• THE STARCHIVIST BLOG — Navigating the Digital Content Universe
Chris Bickford: The churning water of the Atlantic ocean and the perilous grind of photo theft
I’ve known Chris Bickford for a very long time — since he was my roommate in college, in fact. Of the many things I learned at the University of Virginia, one of my foremost discoveries was that Chris had an incredible eye for beauty. It was also not lost on me that he excelled in nearly every creative pursuit he tackled. Music … check. Painting … check.
Photography … well you guessed it, X marks the spot.
Last year he dropped by my house with a gift. In one hand, he had an autographed conch shell. In the other, he held his book, Legends of the Sandbar. Two men who grew up idolizing Jerry Lopez had a lot to catch up on.
In this interview, Chris takes us deep inside the swells of North Carolina’s Outer Banks. We meet surfing legends, a drill instructor from Blackwater, and learn how a stolen photo takes on an unintended transformational identity.
The NY Times calls Legends a “book of fantastical images that make you feel as if you are in the tumult of the raging ocean.”
Chris says, “Turned on by the rawness of it all, I borrowed my father’s old Nikon FM2 and started photographing the dunes, the ocean and the ever-changing sky. It wasn’t until I started paying attention to the way the light danced upon, around, and through the sand-dunes and clouds and white-caps and fields of sea-grass on this wild Atlantic outpost, did the potential of photography as a medium for seeing the world and exploring the world really hit home.”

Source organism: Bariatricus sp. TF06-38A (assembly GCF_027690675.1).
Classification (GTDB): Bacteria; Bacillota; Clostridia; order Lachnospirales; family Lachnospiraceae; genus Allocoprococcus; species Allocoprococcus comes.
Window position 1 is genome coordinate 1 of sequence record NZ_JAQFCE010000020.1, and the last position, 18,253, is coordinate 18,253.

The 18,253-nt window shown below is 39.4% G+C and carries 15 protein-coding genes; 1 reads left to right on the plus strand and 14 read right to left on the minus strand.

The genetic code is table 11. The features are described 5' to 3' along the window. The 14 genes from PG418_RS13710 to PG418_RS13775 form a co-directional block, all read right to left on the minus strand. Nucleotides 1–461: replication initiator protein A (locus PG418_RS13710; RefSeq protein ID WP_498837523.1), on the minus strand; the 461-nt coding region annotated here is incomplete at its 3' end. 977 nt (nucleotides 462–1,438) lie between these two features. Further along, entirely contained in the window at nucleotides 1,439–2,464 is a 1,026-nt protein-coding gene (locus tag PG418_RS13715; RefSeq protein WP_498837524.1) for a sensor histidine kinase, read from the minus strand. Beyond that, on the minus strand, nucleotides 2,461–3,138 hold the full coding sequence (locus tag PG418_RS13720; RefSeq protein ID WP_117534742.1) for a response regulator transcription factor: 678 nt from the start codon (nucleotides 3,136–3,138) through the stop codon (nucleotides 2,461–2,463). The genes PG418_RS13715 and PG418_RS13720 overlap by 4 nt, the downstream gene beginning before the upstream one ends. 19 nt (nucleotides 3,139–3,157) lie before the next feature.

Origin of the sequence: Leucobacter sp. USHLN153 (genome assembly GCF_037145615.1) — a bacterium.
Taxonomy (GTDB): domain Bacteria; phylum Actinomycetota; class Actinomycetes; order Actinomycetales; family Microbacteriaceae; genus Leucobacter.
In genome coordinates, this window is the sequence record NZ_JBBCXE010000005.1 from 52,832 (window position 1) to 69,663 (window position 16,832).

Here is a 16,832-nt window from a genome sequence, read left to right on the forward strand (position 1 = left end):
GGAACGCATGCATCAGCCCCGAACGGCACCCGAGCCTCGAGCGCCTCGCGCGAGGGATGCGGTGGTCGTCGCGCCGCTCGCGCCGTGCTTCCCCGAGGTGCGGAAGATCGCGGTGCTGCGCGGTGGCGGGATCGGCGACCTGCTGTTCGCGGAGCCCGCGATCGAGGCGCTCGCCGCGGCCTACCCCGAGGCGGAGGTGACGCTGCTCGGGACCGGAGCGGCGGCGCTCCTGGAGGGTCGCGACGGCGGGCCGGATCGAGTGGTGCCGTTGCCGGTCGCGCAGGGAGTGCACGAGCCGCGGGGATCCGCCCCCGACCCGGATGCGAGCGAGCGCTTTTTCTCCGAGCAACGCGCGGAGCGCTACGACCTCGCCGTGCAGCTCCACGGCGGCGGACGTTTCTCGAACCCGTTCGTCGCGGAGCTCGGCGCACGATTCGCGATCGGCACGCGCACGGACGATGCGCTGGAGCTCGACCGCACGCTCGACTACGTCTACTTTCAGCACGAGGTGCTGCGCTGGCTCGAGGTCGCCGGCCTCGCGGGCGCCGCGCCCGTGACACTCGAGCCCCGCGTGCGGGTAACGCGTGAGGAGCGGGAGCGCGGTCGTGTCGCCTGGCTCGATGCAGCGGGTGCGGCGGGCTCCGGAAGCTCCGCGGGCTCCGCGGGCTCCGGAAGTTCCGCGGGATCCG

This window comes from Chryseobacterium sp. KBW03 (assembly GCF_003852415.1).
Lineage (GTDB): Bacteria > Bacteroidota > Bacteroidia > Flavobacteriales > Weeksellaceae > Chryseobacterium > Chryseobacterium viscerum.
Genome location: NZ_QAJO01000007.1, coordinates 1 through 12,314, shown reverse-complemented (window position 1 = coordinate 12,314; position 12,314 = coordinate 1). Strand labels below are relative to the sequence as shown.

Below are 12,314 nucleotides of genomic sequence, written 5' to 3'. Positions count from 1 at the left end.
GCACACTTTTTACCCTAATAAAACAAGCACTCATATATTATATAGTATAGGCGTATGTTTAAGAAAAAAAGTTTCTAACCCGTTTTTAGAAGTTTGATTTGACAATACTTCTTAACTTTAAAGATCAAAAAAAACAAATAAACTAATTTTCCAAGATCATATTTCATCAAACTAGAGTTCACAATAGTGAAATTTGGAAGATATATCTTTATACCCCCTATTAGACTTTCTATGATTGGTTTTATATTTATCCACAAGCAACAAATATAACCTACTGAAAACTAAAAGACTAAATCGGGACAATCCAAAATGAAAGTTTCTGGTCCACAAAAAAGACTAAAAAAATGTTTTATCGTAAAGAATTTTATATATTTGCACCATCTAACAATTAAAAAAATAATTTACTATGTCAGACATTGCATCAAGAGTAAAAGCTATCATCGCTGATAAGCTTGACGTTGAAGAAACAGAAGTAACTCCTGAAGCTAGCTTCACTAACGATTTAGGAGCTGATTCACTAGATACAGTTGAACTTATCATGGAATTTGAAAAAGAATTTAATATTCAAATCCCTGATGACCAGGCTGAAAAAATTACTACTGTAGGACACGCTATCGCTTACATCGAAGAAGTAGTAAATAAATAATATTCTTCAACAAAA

About Chris: Chris recently left the beach for country music. He is a freelance photographer and writer, currently located in Nashville, Tennessee. His photography has been featured by New York Times, National Geographic, NPR, Time Magazine, Captain Morgan Rum, The Grand Ole Opry, Milepost Magazine, Carnival Music Company, and various international publications.
You’re an artist and your gigs have been canceled. You’re a manager scrambling to support your artists during this unprecedented time. You’re a content creator stuck at home staring at your stacks of hard drives and thinking about what to do next. What can you be doing to set yourself up for success right now?
If you’re looking to move your media into the cloud, you might be wondering how long you’re going to have to babysit your upload. Three minutes? Three hours? Three years? To help you get a sense of how long it will take, here are five things you need to know about upload.
Why does it take so long to upload to the cloud? Upload is more than just sending information from one place to another, and there are numerous factors that play into upload time. Here’s a handy overview of what goes into an upload to help you estimate how long it might take to move your media into the cloud.
Our media collections are only getting bigger, not smaller. So the longer we wait to get the mess managed, the more time, effort, and money it’s going to take to get the mess managed. And if you’re running a business, that can have a huge impact.